## 1. Introduction

[2] Radio occultations using the signals of the Global Positioning System (GPS) can play a very important role in the sounding of the Earth's atmosphere for the purposes of numerical weather prediction [*Ware et al.*, 1996; *Rocken et al.*, 1997; *Kursinski et al.*, 1997]. It is also clear that the reconstruction of the structure of the lower troposphere is of primary importance for these purposes. The Microlab-1 experiment performed in the frame of the GPS Meteorology Program (GPS/MET) provided a big array of occultation data. However, the quality of these data was degraded in the lower troposphere due to technical problems with the receiver [*Rocken et al.*, 1997; *Sokolovskiy*, 2001b]. To a significant extent, this is explained by the results of numerical simulations of GPS radio occultation experiments, which show that the effects of multipath propagation must play a significant role in the lower troposphere [*Gorbunov and Gurvich*, 1998b; *Gorbunov et al.*, 2000; *Sokolovskiy*, 2001a]. Radio signals in multipath areas have a complicated structure, which impedes both their tracking and interpretation. In this paper we shall discuss a new method of the interpretation of lower tropospheric radio occultation signals.

[3] Two techniques for processing radio occultation data in multipath regions were discussed in the literature: (1) the back propagation method [*Gorbunov et al.*, 1996; *Hinson et al.*, 1997, 1998; *Gorbunov and Gurvich*, 1998a] and (2) the radio-optics (or radioholographic, or sliding spectral) method [*Lindal et al.*, 1987; *Pavelyev*, 1998; *Hocke et al.*, 1999; *Sokolovskiy*, 2001a]. The former method consists in the numerical back propagation of the wave field recorded during a radio occultation experiment to a single-ray region. The latter method is based on the analysis of local spatial spectra of the wave field, where the spectral maxima are interpreted as rays. It can also be observed that the radio-optics method is very similar to the wavelet analysis.

[4] The comparative analysis of both methods [*Gorbunov et al.*, 2000] indicates that they have their restrictions. The back propagation method does not work for complicated caustic structures. Numerical simulations with high-resolution radiosonde data indicate that for the real atmosphere this restriction may be critical [*Sokolovskiy*, 2001a]. The radio-optics method cannot locate rays in subcaustic zones, where the wave field cannot be described in terms of geometric optics. The radio-optics method also has a limited resolution. This restriction, however, is not very significant in the lower troposphere. Another problem was that the radio-optics method in its standard variant was inconvenient for the automated data processing.

[5] In this paper we discuss two simple modifications of the radio-optics method, the first of which allows for the automated data processing, and the second modification reduces the effects of subcaustic zones. For a record of complex field *u*_{LEO}(*t*) measured at the low Earth orbiter (LEO) during a radio occultation experiment, we can compute a two-dimensional (2-D) array of sliding spectra *ũ*_{LEO}(*t*, ω). For each moment of time *t* the spectrum *ũ*_{LEO}(*t*, ω) is defined as the local Fourier spectrum of the complex field *u*_{LEO}(*t*) for time interval *t* − *T*/2 … *t* + *T*/2, where *T* is the size of the sliding aperture. Rays can be identified as the maxima of these spectra. Given the satellite positions for time *t*, the refraction angle ϵ and ray impact parameter *p* can be computed from the Doppler frequency ω. This means that the coordinates (*t*, ω) can be mapped to ray coordinates (ϵ, *p*), and we can now compute the 2-D spectrum as a function of ray coordinates *ũ*_{LEO}(ϵ, *p*). Plotting the absolute values of sliding spectra |*ũ*_{LEO}(ϵ, *p*)| is a very convenient means of data visualization, because the spectral maxima trace the dependence ϵ(*p*). For automated data processing the dependence ϵ(*p*) is defined as the position ϵ of the main maximum of the cross section of the spectrum *ũ*_{LEO}(ϵ, *p*) for given *p*. This method has an advantage as compared to the standard approach, where multiple spectral maxima ω_{i} are detected for given time *t* and then corresponding refraction angles ϵ_{i} and impact parameters *p*_{i} are computed. This is because (1) the detection of the main maximum is algorithmically very simple, unlike the detection of multiple maxima and (2) not all of the multiple spectral maxima can be really attributed to rays, while the main maximum for given impact parameter *p* is much more likely to correspond to the only ray with this *p*.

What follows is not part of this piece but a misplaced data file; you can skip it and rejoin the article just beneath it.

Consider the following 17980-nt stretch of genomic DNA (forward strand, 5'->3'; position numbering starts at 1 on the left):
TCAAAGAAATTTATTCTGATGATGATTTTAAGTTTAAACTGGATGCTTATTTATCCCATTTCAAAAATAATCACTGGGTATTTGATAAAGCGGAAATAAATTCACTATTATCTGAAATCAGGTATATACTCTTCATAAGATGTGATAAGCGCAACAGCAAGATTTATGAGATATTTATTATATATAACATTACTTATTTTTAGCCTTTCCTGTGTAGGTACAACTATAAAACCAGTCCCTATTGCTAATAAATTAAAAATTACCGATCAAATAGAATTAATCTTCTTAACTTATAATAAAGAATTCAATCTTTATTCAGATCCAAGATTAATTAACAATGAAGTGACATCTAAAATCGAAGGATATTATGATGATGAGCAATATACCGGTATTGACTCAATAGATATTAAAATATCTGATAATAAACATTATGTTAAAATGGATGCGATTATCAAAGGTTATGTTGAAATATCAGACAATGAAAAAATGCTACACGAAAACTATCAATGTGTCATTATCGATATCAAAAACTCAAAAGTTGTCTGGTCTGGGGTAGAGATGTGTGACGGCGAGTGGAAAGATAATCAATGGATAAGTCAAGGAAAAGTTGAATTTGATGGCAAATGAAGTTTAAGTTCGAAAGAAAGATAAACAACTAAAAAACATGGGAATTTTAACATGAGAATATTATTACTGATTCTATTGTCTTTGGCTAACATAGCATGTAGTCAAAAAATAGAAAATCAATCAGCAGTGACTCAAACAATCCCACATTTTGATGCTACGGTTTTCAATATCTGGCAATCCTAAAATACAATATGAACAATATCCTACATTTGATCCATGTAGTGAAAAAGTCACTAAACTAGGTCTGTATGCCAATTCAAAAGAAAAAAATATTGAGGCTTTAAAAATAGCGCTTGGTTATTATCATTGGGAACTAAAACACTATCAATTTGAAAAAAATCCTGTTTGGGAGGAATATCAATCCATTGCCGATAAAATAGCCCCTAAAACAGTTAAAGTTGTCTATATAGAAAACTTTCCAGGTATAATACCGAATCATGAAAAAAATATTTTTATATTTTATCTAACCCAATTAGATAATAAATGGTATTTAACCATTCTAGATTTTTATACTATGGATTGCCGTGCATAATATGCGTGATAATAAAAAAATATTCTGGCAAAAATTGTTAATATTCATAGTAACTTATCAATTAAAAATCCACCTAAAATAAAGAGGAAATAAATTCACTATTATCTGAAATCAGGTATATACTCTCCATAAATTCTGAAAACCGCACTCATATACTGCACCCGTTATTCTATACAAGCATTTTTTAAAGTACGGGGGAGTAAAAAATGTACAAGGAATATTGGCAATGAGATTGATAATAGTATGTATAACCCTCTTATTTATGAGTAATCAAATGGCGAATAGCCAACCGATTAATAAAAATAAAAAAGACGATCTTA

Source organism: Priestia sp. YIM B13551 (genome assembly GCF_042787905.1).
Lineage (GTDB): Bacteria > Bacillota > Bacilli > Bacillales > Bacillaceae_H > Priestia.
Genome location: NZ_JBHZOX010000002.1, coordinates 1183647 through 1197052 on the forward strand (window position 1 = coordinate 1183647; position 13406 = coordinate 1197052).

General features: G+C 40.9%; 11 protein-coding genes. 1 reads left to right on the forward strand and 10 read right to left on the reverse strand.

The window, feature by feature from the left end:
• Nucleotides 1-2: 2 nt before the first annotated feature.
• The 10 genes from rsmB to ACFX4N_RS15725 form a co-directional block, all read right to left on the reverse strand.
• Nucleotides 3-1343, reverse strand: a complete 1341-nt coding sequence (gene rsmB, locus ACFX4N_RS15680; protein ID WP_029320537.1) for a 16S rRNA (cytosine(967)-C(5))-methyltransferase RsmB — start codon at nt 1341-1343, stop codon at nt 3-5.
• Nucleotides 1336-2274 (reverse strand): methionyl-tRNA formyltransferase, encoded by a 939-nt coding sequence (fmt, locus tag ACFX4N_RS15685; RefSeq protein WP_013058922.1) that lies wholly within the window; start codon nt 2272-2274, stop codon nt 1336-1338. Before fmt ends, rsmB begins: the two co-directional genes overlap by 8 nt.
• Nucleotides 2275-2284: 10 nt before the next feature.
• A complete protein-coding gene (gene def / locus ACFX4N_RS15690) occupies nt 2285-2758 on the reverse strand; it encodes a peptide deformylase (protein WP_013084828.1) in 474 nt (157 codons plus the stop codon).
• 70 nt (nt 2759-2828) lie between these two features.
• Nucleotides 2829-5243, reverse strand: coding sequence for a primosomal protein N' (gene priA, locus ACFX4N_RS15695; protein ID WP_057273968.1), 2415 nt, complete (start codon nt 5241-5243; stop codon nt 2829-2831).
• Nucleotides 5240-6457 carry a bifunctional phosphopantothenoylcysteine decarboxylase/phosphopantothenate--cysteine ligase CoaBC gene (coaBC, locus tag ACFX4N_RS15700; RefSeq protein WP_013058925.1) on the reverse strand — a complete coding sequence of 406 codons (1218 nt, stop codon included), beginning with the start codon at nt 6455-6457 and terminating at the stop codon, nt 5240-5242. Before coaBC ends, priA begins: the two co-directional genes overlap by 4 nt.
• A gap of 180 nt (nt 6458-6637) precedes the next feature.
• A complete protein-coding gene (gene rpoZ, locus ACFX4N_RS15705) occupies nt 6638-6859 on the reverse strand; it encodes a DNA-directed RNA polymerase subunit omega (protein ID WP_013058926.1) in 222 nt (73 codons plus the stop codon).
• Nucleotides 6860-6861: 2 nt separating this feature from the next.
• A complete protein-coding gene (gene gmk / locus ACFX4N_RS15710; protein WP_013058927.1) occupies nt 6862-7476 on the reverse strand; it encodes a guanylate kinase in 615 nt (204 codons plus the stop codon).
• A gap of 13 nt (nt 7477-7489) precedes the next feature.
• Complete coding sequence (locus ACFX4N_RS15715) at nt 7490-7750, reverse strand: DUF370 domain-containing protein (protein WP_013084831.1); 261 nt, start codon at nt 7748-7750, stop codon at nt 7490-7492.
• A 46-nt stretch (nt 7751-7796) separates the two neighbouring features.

[6] In order to reduce the effect of subcaustic zones, where the spectral maxima cannot be interpreted in terms of rays, we proceed as follows. We compute the back-propagated field *u*_{BP}(*t*), and its local spectra transformed the ray coordinates *ũ*_{BP}(ϵ, *p*). Simple geometrical considerations show that “false” spectral maxima arising in subcaustic zones will have different positions for back-propagated field as compared to the field measured along the LEO trajectory, while the positions of “true” maxima corresponding to rays remain the same. The computation of the spectral maxima of the averaged logarithmic spectrum [ln *u*_{LEO}(ϵ, *p*) + ln *u*_{BP}(ϵ, *p*)]/2 proves then more stable to the effects of subcaustic zones.

[7] The method is validated on the material of global fields of atmospheric variables from analyses of the European Centre for Medium-Range Weather Forecasts (ECMWF).